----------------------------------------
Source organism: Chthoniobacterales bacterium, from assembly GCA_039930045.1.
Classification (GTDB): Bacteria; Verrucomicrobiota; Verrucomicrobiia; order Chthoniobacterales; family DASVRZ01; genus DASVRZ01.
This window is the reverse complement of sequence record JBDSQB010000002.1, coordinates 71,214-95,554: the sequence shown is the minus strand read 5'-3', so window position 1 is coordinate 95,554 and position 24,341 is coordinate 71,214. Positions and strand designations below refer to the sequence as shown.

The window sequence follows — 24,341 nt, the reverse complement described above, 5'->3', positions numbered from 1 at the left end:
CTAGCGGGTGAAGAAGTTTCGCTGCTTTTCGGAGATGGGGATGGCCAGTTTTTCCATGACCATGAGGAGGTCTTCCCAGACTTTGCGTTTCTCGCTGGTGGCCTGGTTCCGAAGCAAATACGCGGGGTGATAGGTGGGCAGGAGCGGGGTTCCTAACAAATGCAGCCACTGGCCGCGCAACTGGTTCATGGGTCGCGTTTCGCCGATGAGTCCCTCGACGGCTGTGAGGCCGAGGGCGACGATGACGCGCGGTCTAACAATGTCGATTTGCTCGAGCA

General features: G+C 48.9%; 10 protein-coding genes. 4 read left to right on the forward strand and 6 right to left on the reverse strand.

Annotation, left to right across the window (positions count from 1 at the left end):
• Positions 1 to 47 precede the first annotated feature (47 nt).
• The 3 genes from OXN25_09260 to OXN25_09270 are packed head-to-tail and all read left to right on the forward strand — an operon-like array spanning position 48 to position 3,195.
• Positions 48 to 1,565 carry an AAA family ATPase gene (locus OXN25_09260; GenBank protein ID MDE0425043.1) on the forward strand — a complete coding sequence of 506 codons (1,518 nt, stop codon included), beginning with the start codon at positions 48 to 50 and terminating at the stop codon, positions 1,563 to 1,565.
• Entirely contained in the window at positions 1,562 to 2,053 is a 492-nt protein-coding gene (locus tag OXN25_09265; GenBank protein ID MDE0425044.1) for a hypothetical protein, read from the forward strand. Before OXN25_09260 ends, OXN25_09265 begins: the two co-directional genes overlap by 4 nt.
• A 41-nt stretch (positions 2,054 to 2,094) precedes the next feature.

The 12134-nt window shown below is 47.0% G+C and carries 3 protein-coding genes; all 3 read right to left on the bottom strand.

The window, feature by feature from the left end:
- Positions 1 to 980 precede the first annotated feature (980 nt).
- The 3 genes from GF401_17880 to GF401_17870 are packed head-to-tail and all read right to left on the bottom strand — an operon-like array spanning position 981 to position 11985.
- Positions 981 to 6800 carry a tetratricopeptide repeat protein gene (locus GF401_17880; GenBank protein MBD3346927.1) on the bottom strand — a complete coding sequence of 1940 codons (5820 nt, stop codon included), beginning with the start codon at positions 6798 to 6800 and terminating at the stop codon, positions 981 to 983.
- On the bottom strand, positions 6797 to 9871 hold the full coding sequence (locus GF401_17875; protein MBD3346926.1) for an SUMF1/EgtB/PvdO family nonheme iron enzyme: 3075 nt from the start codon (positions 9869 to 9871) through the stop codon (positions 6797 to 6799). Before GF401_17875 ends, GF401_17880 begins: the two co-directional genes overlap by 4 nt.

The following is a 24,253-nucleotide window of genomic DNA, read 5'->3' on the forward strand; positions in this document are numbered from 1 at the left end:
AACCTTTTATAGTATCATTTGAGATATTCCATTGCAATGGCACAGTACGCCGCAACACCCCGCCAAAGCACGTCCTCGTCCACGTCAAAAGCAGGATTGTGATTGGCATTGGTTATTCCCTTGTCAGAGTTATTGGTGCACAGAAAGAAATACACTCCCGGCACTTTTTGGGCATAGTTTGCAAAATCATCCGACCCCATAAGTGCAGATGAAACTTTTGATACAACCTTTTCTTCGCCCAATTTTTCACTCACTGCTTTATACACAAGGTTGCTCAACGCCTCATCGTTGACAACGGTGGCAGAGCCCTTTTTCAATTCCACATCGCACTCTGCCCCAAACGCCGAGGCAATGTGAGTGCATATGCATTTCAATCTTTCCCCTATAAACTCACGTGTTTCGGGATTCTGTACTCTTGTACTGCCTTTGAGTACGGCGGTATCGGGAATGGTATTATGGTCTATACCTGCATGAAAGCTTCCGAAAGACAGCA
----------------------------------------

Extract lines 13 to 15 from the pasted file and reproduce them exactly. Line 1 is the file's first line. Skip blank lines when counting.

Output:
The 12134-nt window shown below is 47.0% G+C and carries 3 protein-coding genes; all 3 read right to left on the bottom strand.

The window, feature by feature from the left end:
- Positions 1 to 980 precede the first annotated feature (980 nt).